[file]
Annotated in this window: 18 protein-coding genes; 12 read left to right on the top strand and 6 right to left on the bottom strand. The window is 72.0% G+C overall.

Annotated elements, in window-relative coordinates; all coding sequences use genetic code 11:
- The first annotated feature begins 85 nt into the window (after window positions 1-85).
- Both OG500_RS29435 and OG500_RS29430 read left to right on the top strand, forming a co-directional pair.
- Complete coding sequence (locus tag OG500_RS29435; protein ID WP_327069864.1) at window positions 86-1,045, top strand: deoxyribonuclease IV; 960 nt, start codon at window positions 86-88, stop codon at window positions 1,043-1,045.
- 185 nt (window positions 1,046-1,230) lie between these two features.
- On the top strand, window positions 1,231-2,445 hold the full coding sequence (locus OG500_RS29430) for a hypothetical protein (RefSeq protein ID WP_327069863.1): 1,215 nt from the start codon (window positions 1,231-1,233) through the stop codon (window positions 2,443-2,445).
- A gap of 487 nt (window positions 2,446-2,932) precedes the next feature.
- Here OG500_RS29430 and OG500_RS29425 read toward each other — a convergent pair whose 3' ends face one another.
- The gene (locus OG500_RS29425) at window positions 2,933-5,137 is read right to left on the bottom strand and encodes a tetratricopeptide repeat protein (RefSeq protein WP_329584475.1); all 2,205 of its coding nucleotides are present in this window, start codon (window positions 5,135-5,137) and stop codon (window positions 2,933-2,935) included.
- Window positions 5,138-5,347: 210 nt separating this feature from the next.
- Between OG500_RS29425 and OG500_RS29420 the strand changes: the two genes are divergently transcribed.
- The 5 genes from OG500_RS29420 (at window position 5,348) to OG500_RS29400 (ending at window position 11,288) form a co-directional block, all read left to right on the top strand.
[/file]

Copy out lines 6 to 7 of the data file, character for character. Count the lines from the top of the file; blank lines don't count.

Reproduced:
- 185 nt (window positions 1,046-1,230) lie between these two features.
- On the top strand, window positions 1,231-2,445 hold the full coding sequence (locus OG500_RS29430) for a hypothetical protein (RefSeq protein ID WP_327069863.1): 1,215 nt from the start codon (window positions 1,231-1,233) through the stop codon (window positions 2,443-2,445).